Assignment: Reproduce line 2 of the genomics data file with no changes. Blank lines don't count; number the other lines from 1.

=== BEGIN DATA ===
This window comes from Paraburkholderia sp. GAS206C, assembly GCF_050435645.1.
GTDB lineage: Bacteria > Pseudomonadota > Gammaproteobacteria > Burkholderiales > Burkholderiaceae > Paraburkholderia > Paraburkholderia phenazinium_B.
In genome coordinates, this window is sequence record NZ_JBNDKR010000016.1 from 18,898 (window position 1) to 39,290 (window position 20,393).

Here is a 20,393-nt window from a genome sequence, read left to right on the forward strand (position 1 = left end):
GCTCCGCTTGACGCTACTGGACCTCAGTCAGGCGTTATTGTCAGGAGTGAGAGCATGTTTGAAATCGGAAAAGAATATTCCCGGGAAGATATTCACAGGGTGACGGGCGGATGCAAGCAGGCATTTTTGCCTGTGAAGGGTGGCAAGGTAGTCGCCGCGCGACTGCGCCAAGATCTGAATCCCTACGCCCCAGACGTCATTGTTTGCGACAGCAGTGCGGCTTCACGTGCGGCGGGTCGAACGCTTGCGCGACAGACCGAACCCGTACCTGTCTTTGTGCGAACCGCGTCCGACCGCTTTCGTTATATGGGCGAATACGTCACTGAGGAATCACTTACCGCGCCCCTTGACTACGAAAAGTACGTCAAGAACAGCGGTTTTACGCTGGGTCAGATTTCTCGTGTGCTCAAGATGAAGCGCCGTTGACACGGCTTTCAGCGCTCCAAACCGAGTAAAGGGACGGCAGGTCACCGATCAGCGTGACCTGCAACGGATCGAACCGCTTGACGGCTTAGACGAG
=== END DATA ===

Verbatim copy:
GTDB lineage: Bacteria > Pseudomonadota > Gammaproteobacteria > Burkholderiales > Burkholderiaceae > Paraburkholderia > Paraburkholderia phenazinium_B.